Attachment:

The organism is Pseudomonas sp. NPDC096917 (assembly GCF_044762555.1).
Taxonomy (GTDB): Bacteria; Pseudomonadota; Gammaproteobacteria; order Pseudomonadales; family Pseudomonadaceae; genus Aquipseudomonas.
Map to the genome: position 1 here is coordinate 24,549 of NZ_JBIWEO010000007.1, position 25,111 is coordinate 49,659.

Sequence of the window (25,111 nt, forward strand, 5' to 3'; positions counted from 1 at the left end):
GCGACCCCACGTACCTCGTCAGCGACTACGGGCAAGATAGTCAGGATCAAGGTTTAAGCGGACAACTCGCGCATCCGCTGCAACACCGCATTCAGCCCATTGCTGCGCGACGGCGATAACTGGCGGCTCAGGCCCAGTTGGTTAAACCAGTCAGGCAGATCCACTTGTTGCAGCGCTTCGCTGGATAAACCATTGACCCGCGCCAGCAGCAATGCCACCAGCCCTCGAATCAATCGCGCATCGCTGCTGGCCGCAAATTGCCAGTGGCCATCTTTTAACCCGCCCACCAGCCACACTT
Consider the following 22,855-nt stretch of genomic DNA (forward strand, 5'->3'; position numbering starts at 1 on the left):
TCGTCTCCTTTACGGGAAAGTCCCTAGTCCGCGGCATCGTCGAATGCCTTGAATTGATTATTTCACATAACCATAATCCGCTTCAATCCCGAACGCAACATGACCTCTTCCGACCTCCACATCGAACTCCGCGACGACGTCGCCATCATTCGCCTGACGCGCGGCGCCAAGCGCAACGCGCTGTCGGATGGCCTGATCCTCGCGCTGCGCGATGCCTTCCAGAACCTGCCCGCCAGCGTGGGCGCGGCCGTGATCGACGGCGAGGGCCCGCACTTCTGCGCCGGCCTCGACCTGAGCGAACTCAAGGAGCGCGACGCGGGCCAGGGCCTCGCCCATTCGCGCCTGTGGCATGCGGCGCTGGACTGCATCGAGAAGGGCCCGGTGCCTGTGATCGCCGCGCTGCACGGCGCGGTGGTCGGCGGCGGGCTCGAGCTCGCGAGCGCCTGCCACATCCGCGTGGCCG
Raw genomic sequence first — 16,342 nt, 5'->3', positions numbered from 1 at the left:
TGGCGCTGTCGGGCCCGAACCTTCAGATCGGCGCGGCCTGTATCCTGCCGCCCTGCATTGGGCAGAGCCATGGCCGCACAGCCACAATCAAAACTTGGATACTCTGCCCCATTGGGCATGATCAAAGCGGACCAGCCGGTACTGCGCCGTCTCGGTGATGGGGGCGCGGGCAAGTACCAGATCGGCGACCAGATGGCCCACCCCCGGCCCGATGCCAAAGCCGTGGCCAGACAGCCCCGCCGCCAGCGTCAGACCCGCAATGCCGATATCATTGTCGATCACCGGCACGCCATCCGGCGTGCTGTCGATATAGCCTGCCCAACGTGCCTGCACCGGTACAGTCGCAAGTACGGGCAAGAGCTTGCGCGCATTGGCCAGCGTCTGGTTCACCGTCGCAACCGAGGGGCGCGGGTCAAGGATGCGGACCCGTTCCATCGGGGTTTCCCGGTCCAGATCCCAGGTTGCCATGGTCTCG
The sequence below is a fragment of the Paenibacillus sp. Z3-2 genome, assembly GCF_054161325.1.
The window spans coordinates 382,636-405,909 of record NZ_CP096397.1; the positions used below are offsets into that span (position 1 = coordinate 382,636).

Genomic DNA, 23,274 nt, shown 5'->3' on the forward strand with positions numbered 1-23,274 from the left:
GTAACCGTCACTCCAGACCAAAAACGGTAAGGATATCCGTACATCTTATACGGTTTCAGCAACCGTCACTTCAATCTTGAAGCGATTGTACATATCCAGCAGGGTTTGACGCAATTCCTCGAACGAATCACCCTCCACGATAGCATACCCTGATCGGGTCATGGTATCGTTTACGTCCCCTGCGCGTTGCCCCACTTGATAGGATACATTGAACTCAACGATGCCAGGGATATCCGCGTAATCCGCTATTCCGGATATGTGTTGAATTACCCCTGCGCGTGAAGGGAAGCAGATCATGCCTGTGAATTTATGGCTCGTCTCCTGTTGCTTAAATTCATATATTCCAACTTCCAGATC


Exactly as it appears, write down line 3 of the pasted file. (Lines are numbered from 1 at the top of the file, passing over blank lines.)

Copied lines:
Map to the genome: position 1 here is coordinate 24,549 of NZ_JBIWEO010000007.1, position 25,111 is coordinate 49,659.